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Massachusetts holds out a hand to immigrant workers

By Felicitas Baruch
On May 31, 2009

2/26/09Elsa Lopez came to the United States from El Salvador 19 years ago. Because she always had too much work and not enough money, she never learned how to speak English properly. She said her poor English undermined her confidence and kept her from having a normal life. Now Lopez, 39, is one of the more than 500 Massachusetts workers who receive free English classes through a campaign to help integrate immigrants into the Bay State culture.

"This has helped me so much," Lopez said, "not only at work, but also in my personal life. Even to talk to my kid's teacher at school". She started taking English classes twice a week five months ago at her own workplace. "My four kids were born here, they speak English, but I couldn't," Lopez said.

Lopez's story is only one of many in Massachusetts, where one in five workers is an immigrant, according to the Massachusetts Immigrant and Refugee Advocacy Coalition (MIRA), the non-profit coalition that led the campaign.

In these difficult economic times, Boston Mayor Thomas M. Menino urged Massachusetts residents to break language barriers and integrate immigrant workers into the Commonwealth English speaking community.

Boston Mayor Thomas M. Menino on Feb. 18 awarded 11 business executives, labor and community leaders who have committed to support their foreign-born workers by offering free on-site English classes as part of the English Work Campaign, a statewide initiative launched last June.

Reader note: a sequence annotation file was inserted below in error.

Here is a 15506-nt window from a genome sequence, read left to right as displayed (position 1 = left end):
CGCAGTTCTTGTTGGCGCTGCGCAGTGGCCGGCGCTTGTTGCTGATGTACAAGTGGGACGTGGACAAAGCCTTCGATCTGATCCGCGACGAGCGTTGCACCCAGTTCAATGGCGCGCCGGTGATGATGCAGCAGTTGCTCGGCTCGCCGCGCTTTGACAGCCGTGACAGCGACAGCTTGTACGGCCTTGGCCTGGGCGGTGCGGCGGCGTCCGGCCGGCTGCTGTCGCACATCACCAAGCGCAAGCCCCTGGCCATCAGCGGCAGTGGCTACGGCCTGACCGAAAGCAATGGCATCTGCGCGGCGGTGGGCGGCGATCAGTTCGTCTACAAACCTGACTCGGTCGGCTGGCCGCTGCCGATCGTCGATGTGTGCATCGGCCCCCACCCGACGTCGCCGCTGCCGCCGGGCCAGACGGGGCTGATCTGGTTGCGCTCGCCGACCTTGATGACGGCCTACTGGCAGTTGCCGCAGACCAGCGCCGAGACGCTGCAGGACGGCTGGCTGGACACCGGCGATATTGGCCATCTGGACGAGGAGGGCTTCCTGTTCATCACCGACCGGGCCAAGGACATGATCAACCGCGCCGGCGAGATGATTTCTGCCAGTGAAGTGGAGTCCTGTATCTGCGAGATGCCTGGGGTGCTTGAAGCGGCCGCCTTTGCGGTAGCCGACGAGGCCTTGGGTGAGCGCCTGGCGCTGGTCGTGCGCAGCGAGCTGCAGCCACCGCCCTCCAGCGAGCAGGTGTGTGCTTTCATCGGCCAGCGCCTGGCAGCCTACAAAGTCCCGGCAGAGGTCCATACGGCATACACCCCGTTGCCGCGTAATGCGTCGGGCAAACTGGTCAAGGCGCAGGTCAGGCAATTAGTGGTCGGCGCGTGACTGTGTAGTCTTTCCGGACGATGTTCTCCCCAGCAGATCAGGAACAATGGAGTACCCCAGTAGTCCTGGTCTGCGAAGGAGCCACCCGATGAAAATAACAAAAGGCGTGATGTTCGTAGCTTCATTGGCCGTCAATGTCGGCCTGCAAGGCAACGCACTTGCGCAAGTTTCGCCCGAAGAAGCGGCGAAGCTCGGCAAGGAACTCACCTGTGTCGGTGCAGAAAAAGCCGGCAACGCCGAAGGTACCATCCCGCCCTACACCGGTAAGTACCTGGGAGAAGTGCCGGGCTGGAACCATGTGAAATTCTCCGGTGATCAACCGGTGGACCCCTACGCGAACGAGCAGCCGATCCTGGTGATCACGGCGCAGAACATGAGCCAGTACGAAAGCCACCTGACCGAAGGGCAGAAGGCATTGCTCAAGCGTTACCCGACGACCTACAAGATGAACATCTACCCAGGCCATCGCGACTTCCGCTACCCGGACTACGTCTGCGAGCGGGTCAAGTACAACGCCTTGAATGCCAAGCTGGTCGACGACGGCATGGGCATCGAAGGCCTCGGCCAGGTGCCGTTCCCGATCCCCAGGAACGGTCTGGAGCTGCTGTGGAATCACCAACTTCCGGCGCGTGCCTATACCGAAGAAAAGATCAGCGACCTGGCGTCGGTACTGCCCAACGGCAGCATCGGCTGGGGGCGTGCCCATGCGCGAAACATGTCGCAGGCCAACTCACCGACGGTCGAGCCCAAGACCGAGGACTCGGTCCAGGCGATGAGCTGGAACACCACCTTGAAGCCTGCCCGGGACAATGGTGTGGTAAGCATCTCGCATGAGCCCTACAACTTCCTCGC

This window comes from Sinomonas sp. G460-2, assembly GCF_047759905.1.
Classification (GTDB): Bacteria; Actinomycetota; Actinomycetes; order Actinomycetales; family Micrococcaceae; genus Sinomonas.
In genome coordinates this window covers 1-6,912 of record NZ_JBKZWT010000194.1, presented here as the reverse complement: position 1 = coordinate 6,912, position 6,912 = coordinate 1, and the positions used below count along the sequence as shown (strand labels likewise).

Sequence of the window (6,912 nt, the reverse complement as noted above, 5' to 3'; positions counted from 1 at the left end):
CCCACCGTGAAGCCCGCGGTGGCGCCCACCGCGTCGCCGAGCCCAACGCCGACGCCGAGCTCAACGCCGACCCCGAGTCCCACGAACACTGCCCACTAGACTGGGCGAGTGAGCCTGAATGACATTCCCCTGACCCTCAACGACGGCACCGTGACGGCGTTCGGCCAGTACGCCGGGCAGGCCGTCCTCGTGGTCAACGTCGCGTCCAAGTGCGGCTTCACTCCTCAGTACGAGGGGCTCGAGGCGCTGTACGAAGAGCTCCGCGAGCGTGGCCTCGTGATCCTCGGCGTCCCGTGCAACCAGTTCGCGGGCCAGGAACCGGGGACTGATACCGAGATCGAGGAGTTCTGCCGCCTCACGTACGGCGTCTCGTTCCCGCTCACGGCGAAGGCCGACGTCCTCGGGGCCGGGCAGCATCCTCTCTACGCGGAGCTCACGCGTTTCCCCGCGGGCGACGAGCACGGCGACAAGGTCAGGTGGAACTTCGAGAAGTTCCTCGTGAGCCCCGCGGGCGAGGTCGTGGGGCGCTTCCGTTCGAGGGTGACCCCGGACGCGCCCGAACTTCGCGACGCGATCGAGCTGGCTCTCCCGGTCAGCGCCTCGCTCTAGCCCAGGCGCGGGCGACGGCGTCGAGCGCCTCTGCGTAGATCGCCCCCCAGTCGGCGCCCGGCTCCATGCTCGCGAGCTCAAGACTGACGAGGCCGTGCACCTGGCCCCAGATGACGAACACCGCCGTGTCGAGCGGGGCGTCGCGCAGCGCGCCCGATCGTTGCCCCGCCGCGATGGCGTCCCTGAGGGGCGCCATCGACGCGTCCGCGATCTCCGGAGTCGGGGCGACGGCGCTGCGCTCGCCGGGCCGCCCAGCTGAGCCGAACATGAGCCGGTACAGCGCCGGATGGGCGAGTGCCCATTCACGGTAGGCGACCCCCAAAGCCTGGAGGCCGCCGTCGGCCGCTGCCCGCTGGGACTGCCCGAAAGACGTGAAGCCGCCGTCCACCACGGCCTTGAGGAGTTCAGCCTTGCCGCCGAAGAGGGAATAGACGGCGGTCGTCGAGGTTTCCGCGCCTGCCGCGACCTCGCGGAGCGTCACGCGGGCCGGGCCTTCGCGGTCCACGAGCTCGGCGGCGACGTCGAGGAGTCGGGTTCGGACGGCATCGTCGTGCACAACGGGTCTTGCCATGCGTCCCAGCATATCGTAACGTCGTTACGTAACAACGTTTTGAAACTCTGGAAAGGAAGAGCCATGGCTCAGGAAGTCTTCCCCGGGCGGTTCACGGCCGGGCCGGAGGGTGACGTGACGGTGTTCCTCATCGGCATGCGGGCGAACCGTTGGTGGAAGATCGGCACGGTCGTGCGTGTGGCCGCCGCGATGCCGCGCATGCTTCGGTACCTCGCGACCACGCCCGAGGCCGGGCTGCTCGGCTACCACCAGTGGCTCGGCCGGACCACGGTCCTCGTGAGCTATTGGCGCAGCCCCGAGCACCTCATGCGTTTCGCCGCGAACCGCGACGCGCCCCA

"They are helping," Menino said, "to build better communities by investing in the immigrant workers."

In Boston, 30 percent of the population is foreign-born, as is 35 percent of the city's workforce. And about seven in ten of those workers need access to English-language programs, said Eva Millona, executive director of MIRA Coalition.
"Through this recognition," Millona said, "we hope to encourage businesses and unions across the Commonwealth to join this campaign."

Menino also stressed the importance of having more employers adding to this effort to integrate immigrants into the larger community. "It is critical that business leaders understand the value of improving the English-language skills of their employees. It's not only the smart thing to do; it's also the right thing," the Boston mayor said.

James E. Rooney is executive director of the Massachusetts Convention Center, one of the companies that takes part in the campaign. He said the initiative is positive not only for the workers, but also for the companies. "Our company also gets benefits of having workers who are able to communicate in English."

The companies that currently support this campaign belong to public and private sectors in areas as diverse as health, education and food industry.

Besides the Massachusetts Convention Center Authority, other awardees were: Beth Israel Deaconess Medical Center, Blue Cross Blue Shield of Massachusetts, Brigham and Women's Hospital, the health and welfare fund Greater Boston Hotel Employees, Massachusetts General Hospital, PICCO Restaurant, Tufts Medical Center, Federal Management, John Nagel Company and Wainwright Bank & Trust Company.

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